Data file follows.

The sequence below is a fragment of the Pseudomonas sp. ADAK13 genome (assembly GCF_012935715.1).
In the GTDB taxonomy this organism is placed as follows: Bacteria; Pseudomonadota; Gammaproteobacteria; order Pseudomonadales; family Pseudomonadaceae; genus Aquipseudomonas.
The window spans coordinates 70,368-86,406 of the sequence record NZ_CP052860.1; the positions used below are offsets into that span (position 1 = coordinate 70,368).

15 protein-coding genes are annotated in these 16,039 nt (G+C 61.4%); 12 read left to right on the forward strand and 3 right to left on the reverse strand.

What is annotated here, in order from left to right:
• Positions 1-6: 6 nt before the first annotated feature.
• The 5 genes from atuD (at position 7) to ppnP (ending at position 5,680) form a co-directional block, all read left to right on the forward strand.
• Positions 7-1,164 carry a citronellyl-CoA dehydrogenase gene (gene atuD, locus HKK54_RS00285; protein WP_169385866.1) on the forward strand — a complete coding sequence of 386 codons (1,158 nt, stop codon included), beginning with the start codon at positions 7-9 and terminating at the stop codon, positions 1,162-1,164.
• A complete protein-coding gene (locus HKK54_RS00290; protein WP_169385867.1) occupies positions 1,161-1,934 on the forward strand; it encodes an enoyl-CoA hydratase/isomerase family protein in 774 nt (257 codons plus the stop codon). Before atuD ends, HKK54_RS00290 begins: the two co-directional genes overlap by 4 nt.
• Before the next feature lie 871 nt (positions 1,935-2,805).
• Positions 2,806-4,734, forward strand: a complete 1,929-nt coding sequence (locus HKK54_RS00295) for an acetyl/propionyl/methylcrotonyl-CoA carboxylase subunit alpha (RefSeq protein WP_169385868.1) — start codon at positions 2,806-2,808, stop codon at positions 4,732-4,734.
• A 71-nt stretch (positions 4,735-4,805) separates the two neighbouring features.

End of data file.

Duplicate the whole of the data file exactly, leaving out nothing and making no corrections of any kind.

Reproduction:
The sequence below is a fragment of the Pseudomonas sp. ADAK13 genome (assembly GCF_012935715.1).
In the GTDB taxonomy this organism is placed as follows: Bacteria; Pseudomonadota; Gammaproteobacteria; order Pseudomonadales; family Pseudomonadaceae; genus Aquipseudomonas.
The window spans coordinates 70,368-86,406 of the sequence record NZ_CP052860.1; the positions used below are offsets into that span (position 1 = coordinate 70,368).

15 protein-coding genes are annotated in these 16,039 nt (G+C 61.4%); 12 read left to right on the forward strand and 3 right to left on the reverse strand.

What is annotated here, in order from left to right:
• Positions 1-6: 6 nt before the first annotated feature.
• The 5 genes from atuD (at position 7) to ppnP (ending at position 5,680) form a co-directional block, all read left to right on the forward strand.
• Positions 7-1,164 carry a citronellyl-CoA dehydrogenase gene (gene atuD, locus HKK54_RS00285; protein WP_169385866.1) on the forward strand — a complete coding sequence of 386 codons (1,158 nt, stop codon included), beginning with the start codon at positions 7-9 and terminating at the stop codon, positions 1,162-1,164.
• A complete protein-coding gene (locus HKK54_RS00290; protein WP_169385867.1) occupies positions 1,161-1,934 on the forward strand; it encodes an enoyl-CoA hydratase/isomerase family protein in 774 nt (257 codons plus the stop codon). Before atuD ends, HKK54_RS00290 begins: the two co-directional genes overlap by 4 nt.
• Before the next feature lie 871 nt (positions 1,935-2,805).
• Positions 2,806-4,734, forward strand: a complete 1,929-nt coding sequence (locus HKK54_RS00295) for an acetyl/propionyl/methylcrotonyl-CoA carboxylase subunit alpha (RefSeq protein WP_169385868.1) — start codon at positions 2,806-2,808, stop codon at positions 4,732-4,734.
• A 71-nt stretch (positions 4,735-4,805) separates the two neighbouring features.